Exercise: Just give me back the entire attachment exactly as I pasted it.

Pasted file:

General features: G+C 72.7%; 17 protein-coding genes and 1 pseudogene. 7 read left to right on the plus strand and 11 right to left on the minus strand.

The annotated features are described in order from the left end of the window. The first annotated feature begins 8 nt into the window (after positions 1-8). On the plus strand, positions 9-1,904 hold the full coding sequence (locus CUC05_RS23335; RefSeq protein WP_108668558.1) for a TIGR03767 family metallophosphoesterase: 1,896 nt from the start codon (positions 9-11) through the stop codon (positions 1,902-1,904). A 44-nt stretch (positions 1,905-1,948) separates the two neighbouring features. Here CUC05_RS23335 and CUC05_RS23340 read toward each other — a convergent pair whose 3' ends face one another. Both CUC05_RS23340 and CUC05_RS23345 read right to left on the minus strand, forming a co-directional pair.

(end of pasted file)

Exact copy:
General features: G+C 72.7%; 17 protein-coding genes and 1 pseudogene. 7 read left to right on the plus strand and 11 right to left on the minus strand.

The annotated features are described in order from the left end of the window. The first annotated feature begins 8 nt into the window (after positions 1-8). On the plus strand, positions 9-1,904 hold the full coding sequence (locus CUC05_RS23335; RefSeq protein WP_108668558.1) for a TIGR03767 family metallophosphoesterase: 1,896 nt from the start codon (positions 9-11) through the stop codon (positions 1,902-1,904). A 44-nt stretch (positions 1,905-1,948) separates the two neighbouring features. Here CUC05_RS23335 and CUC05_RS23340 read toward each other — a convergent pair whose 3' ends face one another. Both CUC05_RS23340 and CUC05_RS23345 read right to left on the minus strand, forming a co-directional pair.